School of plant biology research Project ideas for Prospective 4th



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Resistance to sap-sucking insect pests Winthrop Professor Karam Singh

http://www.csiro.au/Organisation-Structure/Divisions/Plant-Industry/KaramSingh.aspx

Dr Lingling Gao

http://www.csiro.au/Organisation-Structure/Divisions/Plant-Industry/LinglingGao.aspx

Assistant Professor Lars Kamphuis

http://www.csiro.au/Organisation-Structure/Divisions/Plant-Industry/LarsKamphuis.aspx
Sap-sucking insects, such as aphids, are major pests in agriculture causing direct feeding damage and transmitting over 50% of all plant viruses. The group has built up an excellent system to study sap-sucking insect pests involving the model legume Medicago truncatula and various aphid species including the model aphid, pea aphid. The combination of powerful genetic and genomic tools/resources on both the plant and aphid sides of the interaction enable cutting edge research and its’ application to agriculture. Two potential projects in this area are:
1a) Characterisation of loss of resistance to aphids mutant in the model legume Medicago truncatula: The legume Medicago truncatula cultivar Jester has resistance to three aphid species. A mutagenised Jester plant has been identified that has lost resistance to all three aphids. Resistance to aphids occurs through recognition by independent plants resistance genes for each aphid, which in turn triggers downstream defense responses in the plant. The identified mutant is compromised in resistance to three different aphid species making this a very interesting mutant, with a mutation in a gene that is essential in the downstream signalling cascade to mount a successful defense response to all three aphid species. Detailed characterisation of this mutant and the behaviour of the aphids including feeding behaviour and aphid settling in choice tests and aphid performance when given no choice of plant would shed more light on the resistance mechanisms that have been lost in this mutant plant. The characterisation of classical defense pathways in this mutant will also shed light on which major defense signalling pathways might be affected in this mutant, resulting in the loss of resistance to all three aphid species. The proposed research would expose the student to range of disciplines including physiology, molecular biology, biochemistry and basic bioinformatics, making this an interesting and exciting project.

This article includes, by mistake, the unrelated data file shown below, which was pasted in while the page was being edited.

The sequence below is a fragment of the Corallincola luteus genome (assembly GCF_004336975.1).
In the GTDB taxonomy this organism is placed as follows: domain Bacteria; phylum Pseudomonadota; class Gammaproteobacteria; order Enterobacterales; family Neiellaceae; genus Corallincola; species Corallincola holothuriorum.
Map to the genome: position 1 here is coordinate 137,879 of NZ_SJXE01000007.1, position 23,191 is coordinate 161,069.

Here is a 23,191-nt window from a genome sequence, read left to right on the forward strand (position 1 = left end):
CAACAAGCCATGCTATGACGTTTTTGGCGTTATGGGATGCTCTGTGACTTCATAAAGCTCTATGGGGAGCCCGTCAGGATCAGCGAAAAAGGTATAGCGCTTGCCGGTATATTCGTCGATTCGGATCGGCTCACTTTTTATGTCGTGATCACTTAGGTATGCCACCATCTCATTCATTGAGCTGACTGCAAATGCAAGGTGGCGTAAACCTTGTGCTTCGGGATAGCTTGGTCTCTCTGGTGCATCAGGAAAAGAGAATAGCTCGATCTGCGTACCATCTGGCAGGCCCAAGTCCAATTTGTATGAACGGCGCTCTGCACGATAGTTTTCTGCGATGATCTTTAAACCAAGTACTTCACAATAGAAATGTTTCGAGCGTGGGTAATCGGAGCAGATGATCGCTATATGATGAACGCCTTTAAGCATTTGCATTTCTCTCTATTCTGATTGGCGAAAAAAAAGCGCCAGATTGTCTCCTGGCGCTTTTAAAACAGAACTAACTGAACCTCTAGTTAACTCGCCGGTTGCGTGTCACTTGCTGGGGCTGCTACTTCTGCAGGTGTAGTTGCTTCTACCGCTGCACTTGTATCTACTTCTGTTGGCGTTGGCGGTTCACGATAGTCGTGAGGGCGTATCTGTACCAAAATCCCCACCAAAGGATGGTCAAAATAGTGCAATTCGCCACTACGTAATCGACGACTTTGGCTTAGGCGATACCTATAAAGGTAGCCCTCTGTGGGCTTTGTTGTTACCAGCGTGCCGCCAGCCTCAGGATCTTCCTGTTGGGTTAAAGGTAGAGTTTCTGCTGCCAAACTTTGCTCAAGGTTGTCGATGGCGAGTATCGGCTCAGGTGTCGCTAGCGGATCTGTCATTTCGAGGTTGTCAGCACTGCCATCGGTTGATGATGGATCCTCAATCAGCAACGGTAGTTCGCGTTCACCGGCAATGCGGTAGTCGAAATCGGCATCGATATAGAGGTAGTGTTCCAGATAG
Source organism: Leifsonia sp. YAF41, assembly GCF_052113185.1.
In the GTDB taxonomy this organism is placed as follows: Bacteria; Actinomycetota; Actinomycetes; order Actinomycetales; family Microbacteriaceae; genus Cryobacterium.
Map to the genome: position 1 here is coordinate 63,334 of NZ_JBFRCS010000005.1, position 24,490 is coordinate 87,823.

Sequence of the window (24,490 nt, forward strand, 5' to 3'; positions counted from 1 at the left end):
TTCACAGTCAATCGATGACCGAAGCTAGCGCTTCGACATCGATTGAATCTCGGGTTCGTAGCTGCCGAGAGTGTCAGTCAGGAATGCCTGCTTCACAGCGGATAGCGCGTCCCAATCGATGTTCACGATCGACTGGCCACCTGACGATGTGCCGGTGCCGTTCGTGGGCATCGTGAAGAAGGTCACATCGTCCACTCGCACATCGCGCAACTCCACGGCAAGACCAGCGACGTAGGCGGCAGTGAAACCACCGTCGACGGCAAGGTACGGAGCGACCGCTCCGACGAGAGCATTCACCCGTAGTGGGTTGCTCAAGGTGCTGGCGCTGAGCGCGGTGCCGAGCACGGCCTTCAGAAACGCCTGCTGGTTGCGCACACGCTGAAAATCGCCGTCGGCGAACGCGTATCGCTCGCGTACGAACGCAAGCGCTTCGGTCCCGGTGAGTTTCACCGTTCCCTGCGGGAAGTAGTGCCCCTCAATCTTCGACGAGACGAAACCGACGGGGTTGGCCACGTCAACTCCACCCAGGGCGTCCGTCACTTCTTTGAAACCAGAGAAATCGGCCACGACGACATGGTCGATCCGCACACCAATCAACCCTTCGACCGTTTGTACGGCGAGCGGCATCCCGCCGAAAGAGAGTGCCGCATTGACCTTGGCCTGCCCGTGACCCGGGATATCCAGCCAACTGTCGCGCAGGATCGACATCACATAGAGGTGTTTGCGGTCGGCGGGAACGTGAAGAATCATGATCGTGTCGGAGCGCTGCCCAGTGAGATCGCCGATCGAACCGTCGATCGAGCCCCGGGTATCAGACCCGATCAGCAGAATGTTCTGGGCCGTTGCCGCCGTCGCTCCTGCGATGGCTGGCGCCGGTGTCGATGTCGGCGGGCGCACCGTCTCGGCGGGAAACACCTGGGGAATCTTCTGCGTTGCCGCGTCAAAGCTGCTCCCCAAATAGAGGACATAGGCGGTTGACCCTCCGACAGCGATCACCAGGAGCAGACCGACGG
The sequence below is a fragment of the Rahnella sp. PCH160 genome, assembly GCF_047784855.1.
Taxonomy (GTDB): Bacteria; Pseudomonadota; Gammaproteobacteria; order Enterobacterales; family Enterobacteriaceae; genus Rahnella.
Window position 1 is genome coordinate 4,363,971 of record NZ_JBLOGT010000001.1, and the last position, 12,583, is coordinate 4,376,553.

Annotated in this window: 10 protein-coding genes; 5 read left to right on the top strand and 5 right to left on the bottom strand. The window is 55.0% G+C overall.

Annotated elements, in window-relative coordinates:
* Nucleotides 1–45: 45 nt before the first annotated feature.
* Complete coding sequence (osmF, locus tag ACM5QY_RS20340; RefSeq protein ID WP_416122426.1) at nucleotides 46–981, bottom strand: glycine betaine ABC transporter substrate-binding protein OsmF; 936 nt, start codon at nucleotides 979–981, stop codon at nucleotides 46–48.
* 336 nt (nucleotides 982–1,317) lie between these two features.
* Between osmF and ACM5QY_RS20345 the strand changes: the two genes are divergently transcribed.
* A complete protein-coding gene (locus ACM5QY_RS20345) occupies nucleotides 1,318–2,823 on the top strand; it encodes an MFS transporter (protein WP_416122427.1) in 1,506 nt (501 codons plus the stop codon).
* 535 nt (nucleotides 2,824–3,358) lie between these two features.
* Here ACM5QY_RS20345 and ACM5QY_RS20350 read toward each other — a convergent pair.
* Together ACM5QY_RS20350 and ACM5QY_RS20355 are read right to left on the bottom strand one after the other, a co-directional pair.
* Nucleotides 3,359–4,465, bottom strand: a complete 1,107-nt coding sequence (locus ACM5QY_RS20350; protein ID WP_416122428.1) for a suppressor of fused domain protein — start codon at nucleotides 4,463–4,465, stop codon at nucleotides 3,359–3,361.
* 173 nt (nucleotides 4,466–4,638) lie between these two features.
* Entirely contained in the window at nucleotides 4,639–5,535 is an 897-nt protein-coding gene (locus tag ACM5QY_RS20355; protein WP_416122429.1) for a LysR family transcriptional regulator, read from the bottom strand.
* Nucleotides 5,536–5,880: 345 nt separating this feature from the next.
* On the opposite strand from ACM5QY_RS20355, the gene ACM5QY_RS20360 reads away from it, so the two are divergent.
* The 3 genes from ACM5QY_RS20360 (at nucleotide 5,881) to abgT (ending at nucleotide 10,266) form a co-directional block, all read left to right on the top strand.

1b) Characterisation of R gene mediated defences following aphid attack: Resistance to bluegreen aphid is controlled by a single dominant gene termed AKR (Acyrthosiphon kondoi resistance). A pair of near-isogenic lines has been generated which are either resistant (having AKR) or susceptible (lacking AKR) to bluegreen aphid. Potential projects using transcriptomics and/or metabolomics are available to identify key regulators and defence pathways recruited by the AKR resistance gene following recognition of the aphid. The proposed research would expose the student to range of disciplines including molecular biology, biochemistry, metabolomics, proteomics and basic bioinformatics, making this an interesting and exciting project.

2. Resistance to fungal pathogens Winthrop Professor Karam Singh

http://www.csiro.au/Organisation-Structure/Divisions/Plant-Industry/KaramSingh.aspx

Assistant Professor Jonathan Anderson

http://www.csiro.au/Organisation-Structure/Divisions/Plant-Industry/JonathanAnderson.aspx